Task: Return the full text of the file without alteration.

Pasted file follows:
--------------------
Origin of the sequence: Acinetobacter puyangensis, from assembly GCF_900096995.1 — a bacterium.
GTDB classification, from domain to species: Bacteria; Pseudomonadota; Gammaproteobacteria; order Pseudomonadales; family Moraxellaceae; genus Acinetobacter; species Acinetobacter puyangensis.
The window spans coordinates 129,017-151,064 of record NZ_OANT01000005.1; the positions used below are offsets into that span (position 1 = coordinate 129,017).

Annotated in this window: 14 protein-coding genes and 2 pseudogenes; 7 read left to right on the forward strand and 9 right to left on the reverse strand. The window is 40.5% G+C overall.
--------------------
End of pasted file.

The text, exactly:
Origin of the sequence: Acinetobacter puyangensis, from assembly GCF_900096995.1 — a bacterium.
GTDB classification, from domain to species: Bacteria; Pseudomonadota; Gammaproteobacteria; order Pseudomonadales; family Moraxellaceae; genus Acinetobacter; species Acinetobacter puyangensis.
The window spans coordinates 129,017-151,064 of record NZ_OANT01000005.1; the positions used below are offsets into that span (position 1 = coordinate 129,017).

Annotated in this window: 14 protein-coding genes and 2 pseudogenes; 7 read left to right on the forward strand and 9 right to left on the reverse strand. The window is 40.5% G+C overall.